-s number sigma, the standard devation of the Gaussian in pixels
-n integer number of timesteps (default 3)


blurdemo -s 10 input.bmp blurred.bmp

The blurdemo program can be compiled with GCC using makefile.gcc as

make -f makefile.gcc

or with MSVC using by opening a Visual Studio Command Prompt (under Start Menu → Microsoft Visual Studio → Visual Studio Tools) and entering

nmake -f all

Usage in C/C++

The convolution itself is in gaussianiir1d.c, gaussianiir2d.c, and gaussianiir3d.c, implementing respectively 1D, 2D, and 3D. There is no dependency among these files, so you may select the one that matches the dimension of your application and ignore the other two.

The calling syntax of the convolution functions are

void gaussianiir1d(float *data, long length,
    float sigma, int numsteps);

void gaussianiir2d(float *image, long width, long height, 
    float sigma, int numsteps);

void gaussianiir3d(float *volume, long width, long height,
    long depth, float sigma, int numsteps);

In all three cases, the first argument is the input data, a contiguous array which is modified in-place and is the convolution output upon return. Boundaries are handled with half-sample symmetric extension. The standard deviation is specified by sigma and the number of timesteps is specified by numsteps. Using a larger value of numsteps increases the Gaussian approximation accuracy at the cost of increased computation time. The run time is linear in numsteps and independent of sigma. A reasonable default value for numsteps is 4.

In gaussianiir1d, data is expected to be a contiguous array of size length.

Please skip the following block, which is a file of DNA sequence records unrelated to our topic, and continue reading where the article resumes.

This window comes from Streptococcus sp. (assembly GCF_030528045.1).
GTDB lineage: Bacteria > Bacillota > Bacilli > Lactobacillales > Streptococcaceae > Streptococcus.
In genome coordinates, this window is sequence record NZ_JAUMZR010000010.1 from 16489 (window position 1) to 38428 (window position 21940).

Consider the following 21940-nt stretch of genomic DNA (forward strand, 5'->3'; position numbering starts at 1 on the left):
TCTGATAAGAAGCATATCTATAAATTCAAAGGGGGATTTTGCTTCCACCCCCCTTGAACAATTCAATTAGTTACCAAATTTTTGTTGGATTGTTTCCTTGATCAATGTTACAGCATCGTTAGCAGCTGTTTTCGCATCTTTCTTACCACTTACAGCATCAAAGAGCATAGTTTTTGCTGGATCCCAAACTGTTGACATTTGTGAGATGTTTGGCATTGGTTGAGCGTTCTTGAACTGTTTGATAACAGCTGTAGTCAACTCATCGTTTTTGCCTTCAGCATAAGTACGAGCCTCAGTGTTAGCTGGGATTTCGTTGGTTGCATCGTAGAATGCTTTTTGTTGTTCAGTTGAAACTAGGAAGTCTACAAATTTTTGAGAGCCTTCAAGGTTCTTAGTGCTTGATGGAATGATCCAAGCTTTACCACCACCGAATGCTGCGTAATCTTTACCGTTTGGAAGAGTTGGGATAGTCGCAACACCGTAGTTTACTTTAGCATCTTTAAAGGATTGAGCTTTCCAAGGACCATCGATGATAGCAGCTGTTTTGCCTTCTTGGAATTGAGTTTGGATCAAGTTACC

In gaussianiir2d, image is expected to be in row-major order,

image[x + width*y] = value at (x,y).

In gaussianiir3d, volume is expected to be ordered such that

volume[x + width*(y + height*z)] = value at (x,y,z).

Usage in MATLAB

MATLAB MEX wrappers are included in gaussianiir1d.c, gaussianiir2d.c, and gaussianiir3d.c so that they can be compiled as fast MEX functions, usable from MATLAB. To compile the MEX functions, enter

>> mex gaussianiir1d.c
>> mex gaussianiir2d.c
>> mex gaussianiir3d.c

on the MATLAB console. This should compile the MEX functions gaussianiir1d, gaussianiir2d, and gaussianiir3d.

Alternatively, native M-code implementations of gaussianiir1d, gaussianiir2d, and gaussianiir3d are included, but beware that they are significantly slower than the MEX versions. To determine whether you are using the MEX version or the M-code version, use MATLAB's which command:

>> which gaussianiir1d

If the output ends in .m, you are using the M-code version. Otherwise, you are using the compiled MEX function (the exact extension depends on platform, e.g., .mexw32 for 32-bit Windows).

The usage of gaussianiir1d is

y = gaussianiir1d(x, sigma)

where x is the input array and sigma specifies the Gaussian standard deviation. Optionally, the number of time steps can be specified as the third argument,

y = gaussianiir1d(x, sigma, numsteps)

If x is a matrix or multidimensional array, the convolution is performed independently on each column as if you had done
for j = 1:size(x,2)
    y(:,j) = gaussianiir1d(x(:,j), sigma, numsteps)

The functions gaussianiir2d and gaussianiir3d are used in the same way, except that gaussianiir2d performs 2D convolution along the first two dimensions of x and gaussianiir3d performs 3D convolution along the first three dimensions.